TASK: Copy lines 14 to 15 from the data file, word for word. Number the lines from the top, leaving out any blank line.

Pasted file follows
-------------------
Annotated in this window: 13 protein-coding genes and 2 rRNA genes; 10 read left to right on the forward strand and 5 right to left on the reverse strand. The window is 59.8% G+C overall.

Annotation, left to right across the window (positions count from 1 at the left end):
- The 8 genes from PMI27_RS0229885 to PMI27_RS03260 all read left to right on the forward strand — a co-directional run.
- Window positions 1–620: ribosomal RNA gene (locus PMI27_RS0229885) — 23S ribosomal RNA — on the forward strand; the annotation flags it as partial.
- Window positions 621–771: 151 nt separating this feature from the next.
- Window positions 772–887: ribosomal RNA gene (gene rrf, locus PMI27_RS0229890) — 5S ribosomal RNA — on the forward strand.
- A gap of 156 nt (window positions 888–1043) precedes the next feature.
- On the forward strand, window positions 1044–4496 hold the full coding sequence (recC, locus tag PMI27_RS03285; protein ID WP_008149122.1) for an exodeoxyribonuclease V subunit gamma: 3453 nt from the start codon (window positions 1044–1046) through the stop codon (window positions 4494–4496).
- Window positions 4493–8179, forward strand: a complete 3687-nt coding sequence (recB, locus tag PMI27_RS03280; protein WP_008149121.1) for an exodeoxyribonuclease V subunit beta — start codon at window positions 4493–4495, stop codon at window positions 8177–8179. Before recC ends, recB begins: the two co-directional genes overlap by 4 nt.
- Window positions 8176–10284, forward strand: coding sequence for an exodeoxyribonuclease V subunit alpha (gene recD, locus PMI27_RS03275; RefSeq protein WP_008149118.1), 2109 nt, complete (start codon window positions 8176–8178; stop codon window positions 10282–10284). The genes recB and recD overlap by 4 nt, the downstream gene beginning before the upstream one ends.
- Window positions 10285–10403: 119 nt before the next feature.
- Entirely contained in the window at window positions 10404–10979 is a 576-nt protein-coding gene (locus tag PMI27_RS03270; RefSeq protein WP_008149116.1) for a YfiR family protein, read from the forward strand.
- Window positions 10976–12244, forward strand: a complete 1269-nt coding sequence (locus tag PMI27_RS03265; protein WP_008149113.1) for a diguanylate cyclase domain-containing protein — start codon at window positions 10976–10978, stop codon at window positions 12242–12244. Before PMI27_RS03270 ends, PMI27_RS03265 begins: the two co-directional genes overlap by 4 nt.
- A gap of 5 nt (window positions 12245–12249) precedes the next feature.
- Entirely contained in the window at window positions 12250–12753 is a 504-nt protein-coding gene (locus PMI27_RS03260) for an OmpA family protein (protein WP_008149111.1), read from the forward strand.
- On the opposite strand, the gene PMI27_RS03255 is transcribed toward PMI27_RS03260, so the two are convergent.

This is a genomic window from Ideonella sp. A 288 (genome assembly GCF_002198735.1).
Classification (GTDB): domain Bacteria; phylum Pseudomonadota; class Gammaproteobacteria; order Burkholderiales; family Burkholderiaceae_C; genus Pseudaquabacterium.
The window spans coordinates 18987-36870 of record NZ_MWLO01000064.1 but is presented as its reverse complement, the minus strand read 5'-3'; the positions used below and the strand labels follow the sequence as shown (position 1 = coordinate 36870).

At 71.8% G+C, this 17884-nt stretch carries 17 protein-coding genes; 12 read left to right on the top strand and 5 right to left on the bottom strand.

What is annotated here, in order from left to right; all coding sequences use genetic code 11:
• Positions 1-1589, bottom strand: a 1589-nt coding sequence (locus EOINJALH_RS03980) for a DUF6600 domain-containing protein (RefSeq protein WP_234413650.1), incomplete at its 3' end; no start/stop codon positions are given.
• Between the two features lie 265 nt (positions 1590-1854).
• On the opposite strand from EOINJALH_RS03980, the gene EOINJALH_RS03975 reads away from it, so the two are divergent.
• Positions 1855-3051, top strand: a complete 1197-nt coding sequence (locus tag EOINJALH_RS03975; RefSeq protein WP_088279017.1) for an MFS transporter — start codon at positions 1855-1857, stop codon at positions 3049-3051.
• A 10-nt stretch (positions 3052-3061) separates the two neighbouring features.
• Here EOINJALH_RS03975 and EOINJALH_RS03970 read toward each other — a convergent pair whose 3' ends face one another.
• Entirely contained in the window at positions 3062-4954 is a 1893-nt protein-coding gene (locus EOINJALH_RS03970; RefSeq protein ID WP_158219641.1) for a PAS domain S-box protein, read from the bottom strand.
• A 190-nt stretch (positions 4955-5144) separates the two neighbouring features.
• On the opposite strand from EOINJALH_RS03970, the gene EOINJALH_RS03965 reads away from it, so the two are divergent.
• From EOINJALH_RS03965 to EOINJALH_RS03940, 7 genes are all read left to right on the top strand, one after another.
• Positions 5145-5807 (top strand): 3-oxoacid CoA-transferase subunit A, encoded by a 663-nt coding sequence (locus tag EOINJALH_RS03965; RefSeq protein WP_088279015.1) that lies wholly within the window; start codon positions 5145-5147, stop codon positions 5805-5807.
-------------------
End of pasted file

- A gap of 5 nt (window positions 12245–12249) precedes the next feature.
- Entirely contained in the window at window positions 12250–12753 is a 504-nt protein-coding gene (locus PMI27_RS03260) for an OmpA family protein (protein WP_008149111.1), read from the forward strand.